I am getting increasingly worried about – and frustrated with – my mother, who wants me to listen while she criticises everyone else in the family and seems offended that I don’t want to join in.
It’s possible that she’s always done this and I’ve only just noticed. Certainly, I was painfully aware in adolescence of her frustrations with my father (whom she loves dearly) and her grievances against other family members, which caused me huge anxiety.
Now that she’s a bit older, a spitefulness has emerged, initially focused on my siblings’ partners as their relationships fell apart. I dread spending time alone with her or having phone calls where she wants me to agree with her criticisms of family and friends.
I have tried ignoring the comments, but she is extremely persistent – and at one point stopped talking to me when I pointed out how she was behaving. I want to be supportive, but it is increasingly difficult to trust her, and I avoid meaningful conversation beyond logistics of grandchildren, towards whom my parents are loving and indulgent.
I realise I’ve made her sound like a monster when in fact she can be kind and generous and loyal. She is very worried about losing my father, who is kind, gentle and energetic but has health issues. She is a clever, creative person, and this makes it even harder to accept that this nastiness is part of her personality rather than something I can help her overcome. I don’t want their happy lives to end in bitterness.
If others think this is a radical change in your mother’s personality, it might be worth getting her checked out by a GP. Your dad would be the right person to ask. But sometimes we get to stages in our lives where we suddenly see our parents anew.
I thought your problem was in some ways very normal – I hear a lot of similar stories anecdotally. I think many people, as they age, become more critical, less tolerant and feel more able to voice these thoughts, however negative.
However, Avi Shmueli, a psychoanalyst (bpc.org.uk), picked up on something else. “In an attempt to understand it [your mother’s behaviour] you’re going back, wondering if it is a personality trait, not something new but something that was always there. Doing so might miss what is probably a more powerful explanation, which is that your mother is terribly angry and bitter as a defence against feeling emotional pain, sadness, disappointment and possibly depression.”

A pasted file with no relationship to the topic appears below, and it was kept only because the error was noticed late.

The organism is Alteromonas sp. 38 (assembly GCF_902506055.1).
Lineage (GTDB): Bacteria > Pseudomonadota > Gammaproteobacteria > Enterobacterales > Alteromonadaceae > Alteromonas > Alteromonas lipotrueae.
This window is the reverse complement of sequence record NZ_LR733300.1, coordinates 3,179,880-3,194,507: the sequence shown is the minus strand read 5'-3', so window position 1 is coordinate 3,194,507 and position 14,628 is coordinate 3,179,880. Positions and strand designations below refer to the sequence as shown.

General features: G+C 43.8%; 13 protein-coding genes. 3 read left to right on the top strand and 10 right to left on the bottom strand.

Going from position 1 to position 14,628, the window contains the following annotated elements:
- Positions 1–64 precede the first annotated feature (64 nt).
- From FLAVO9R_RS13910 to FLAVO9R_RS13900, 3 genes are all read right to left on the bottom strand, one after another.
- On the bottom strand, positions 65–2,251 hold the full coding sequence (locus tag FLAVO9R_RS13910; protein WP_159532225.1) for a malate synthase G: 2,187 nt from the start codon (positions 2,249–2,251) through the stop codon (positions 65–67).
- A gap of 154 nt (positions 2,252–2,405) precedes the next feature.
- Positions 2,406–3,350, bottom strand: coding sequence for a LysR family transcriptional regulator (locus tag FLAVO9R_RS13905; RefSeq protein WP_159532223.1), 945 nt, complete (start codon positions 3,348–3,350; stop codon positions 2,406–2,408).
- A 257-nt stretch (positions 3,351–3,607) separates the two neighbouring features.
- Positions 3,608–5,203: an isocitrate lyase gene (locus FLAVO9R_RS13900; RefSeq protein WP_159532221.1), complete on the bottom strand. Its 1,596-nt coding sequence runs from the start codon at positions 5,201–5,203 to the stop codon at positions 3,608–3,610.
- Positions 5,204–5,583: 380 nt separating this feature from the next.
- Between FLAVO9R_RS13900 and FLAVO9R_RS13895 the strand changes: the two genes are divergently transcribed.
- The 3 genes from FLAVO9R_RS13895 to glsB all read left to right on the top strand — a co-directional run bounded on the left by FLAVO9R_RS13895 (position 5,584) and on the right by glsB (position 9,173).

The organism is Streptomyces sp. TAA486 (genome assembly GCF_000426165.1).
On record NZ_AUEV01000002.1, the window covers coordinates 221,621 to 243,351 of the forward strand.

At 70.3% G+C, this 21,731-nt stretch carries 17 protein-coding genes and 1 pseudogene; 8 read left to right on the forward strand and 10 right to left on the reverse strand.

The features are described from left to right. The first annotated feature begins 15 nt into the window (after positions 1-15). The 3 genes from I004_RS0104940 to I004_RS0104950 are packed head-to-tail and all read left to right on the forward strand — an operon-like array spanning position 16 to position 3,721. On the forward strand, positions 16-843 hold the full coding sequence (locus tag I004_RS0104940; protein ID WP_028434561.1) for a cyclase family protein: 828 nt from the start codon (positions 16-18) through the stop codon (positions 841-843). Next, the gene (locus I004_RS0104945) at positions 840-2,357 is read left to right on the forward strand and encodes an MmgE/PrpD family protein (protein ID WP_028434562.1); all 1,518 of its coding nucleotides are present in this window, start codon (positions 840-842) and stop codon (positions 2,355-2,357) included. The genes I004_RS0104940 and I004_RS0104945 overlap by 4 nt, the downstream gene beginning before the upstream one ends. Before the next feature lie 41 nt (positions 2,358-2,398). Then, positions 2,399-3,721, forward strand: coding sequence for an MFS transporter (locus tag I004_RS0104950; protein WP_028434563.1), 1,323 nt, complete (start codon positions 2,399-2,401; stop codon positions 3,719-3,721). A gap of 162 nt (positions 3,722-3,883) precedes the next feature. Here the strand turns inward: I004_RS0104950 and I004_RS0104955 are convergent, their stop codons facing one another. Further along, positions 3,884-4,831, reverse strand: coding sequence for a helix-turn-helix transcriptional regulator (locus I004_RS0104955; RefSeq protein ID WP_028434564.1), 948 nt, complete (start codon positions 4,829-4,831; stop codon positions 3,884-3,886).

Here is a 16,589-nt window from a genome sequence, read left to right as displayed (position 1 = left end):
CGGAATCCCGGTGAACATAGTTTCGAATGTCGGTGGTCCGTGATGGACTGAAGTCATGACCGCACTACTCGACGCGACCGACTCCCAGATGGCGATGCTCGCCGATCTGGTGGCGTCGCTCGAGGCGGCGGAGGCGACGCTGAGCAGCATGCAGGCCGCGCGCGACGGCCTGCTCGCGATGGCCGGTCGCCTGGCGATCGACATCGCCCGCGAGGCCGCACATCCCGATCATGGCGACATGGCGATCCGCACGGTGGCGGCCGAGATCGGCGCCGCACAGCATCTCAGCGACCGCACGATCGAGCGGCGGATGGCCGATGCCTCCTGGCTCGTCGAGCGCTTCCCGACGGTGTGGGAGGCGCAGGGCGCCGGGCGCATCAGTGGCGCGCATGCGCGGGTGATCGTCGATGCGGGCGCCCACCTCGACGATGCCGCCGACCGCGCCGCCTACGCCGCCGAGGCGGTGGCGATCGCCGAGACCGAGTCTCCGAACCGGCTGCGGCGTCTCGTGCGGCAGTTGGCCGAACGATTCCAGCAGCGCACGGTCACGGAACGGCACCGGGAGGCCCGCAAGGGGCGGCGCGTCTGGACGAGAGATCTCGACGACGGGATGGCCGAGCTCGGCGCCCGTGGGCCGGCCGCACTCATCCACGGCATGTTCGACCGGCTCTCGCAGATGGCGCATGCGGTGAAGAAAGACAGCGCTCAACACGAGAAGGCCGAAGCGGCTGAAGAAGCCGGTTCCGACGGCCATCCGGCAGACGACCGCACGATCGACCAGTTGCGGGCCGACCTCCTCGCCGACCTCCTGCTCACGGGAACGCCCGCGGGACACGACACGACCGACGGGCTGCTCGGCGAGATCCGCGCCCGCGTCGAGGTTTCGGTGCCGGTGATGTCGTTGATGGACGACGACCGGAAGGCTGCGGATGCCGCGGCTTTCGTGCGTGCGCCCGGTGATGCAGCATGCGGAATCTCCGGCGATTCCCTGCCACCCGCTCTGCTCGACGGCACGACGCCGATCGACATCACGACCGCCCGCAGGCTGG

I want to stress that neither Shmueli nor I knows if your mother is depressed, but it’s a possibility. “When you’re angry, you don’t have to feel sad,” explained Shmueli, “you don’t have to feel dependent or powerless. You can just be really angry and criticise others, and it can be all their fault. It’s unconscious, but by doing this your mother avoids feeling sad and vulnerable.”
In other words, when the truth is too painful to hold within us, we project. So I asked Shmueli what he felt was at the core of your mother’s sadness, and his hunch was that the big issue was your dad’s ill health. You mention it at the end, and yet Shmueli felt it was central to your mother’s anguish: there’s the unspoken sadness hinted at in your last line – that your mother and father’s time is limited. He didn’t think it was a coincidence that her focus was on the ex-partners of your siblings, that is, those who have left.
The probable reality is that your mother was always a bit like this, but something is crystallising this aspect of herself. And the catalyst is probably fear of loss and greater dependency. Fear tends to strip away our defences. While your mum is criticising other people, she doesn’t have to look at herself.
Shmueli thought it was interesting that none of your mum’s negativity is aimed at your dad: “He’s the one person who is protected from all of this [from what you’ve told us].” I wondered if she was, on some level, really angry with him but couldn’t let herself be.
Ideally your mum would talk to someone about this, but I asked Shmueli how you should react when your mother starts criticising and tries to enlist you. He suggested saying, “I can see you’re upset, Mum, what are you so unhappy about?” It won’t be easy, because this turns the criticism around and exposes her own vulnerability – but it may be a start in helping her.